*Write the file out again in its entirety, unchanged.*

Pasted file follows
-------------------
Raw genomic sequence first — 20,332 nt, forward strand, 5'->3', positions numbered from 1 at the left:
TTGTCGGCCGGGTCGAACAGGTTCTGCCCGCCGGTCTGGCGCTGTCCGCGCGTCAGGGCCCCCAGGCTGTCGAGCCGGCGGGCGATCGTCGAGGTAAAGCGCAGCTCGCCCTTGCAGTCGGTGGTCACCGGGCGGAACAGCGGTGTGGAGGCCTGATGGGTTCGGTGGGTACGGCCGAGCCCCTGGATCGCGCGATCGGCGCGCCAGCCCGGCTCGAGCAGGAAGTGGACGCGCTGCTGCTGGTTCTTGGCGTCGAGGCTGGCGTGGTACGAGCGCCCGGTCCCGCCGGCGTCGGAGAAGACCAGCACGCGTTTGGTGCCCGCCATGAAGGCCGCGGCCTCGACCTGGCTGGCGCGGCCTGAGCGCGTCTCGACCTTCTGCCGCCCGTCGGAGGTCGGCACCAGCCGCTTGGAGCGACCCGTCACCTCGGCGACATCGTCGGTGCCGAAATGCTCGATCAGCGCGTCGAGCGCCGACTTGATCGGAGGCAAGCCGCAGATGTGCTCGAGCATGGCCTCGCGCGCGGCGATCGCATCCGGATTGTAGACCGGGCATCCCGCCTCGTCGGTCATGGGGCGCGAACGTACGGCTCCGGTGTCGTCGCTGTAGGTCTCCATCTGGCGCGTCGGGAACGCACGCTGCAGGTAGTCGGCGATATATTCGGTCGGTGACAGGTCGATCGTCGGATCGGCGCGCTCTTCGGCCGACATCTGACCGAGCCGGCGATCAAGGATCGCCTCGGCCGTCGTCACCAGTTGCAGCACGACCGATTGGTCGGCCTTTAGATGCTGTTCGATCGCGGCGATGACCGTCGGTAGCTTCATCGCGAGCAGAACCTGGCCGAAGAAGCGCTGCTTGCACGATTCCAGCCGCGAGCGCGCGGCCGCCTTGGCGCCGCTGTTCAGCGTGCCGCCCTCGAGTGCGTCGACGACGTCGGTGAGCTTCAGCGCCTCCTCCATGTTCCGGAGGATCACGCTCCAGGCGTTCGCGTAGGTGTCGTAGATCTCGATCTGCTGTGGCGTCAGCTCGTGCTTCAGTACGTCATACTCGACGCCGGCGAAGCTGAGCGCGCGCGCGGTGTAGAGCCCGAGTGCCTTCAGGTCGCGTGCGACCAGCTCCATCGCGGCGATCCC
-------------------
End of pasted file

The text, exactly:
Raw genomic sequence first — 20,332 nt, forward strand, 5'->3', positions numbered from 1 at the left:
TTGTCGGCCGGGTCGAACAGGTTCTGCCCGCCGGTCTGGCGCTGTCCGCGCGTCAGGGCCCCCAGGCTGTCGAGCCGGCGGGCGATCGTCGAGGTAAAGCGCAGCTCGCCCTTGCAGTCGGTGGTCACCGGGCGGAACAGCGGTGTGGAGGCCTGATGGGTTCGGTGGGTACGGCCGAGCCCCTGGATCGCGCGATCGGCGCGCCAGCCCGGCTCGAGCAGGAAGTGGACGCGCTGCTGCTGGTTCTTGGCGTCGAGGCTGGCGTGGTACGAGCGCCCGGTCCCGCCGGCGTCGGAGAAGACCAGCACGCGTTTGGTGCCCGCCATGAAGGCCGCGGCCTCGACCTGGCTGGCGCGGCCTGAGCGCGTCTCGACCTTCTGCCGCCCGTCGGAGGTCGGCACCAGCCGCTTGGAGCGACCCGTCACCTCGGCGACATCGTCGGTGCCGAAATGCTCGATCAGCGCGTCGAGCGCCGACTTGATCGGAGGCAAGCCGCAGATGTGCTCGAGCATGGCCTCGCGCGCGGCGATCGCATCCGGATTGTAGACCGGGCATCCCGCCTCGTCGGTCATGGGGCGCGAACGTACGGCTCCGGTGTCGTCGCTGTAGGTCTCCATCTGGCGCGTCGGGAACGCACGCTGCAGGTAGTCGGCGATATATTCGGTCGGTGACAGGTCGATCGTCGGATCGGCGCGCTCTTCGGCCGACATCTGACCGAGCCGGCGATCAAGGATCGCCTCGGCCGTCGTCACCAGTTGCAGCACGACCGATTGGTCGGCCTTTAGATGCTGTTCGATCGCGGCGATGACCGTCGGTAGCTTCATCGCGAGCAGAACCTGGCCGAAGAAGCGCTGCTTGCACGATTCCAGCCGCGAGCGCGCGGCCGCCTTGGCGCCGCTGTTCAGCGTGCCGCCCTCGAGTGCGTCGACGACGTCGGTGAGCTTCAGCGCCTCCTCCATGTTCCGGAGGATCACGCTCCAGGCGTTCGCGTAGGTGTCGTAGATCTCGATCTGCTGTGGCGTCAGCTCGTGCTTCAGTACGTCATACTCGACGCCGGCGAAGCTGAGCGCGCGCGCGGTGTAGAGCCCGAGTGCCTTCAGGTCGCGTGCGACCAGCTCCATCGCGGCGATCCC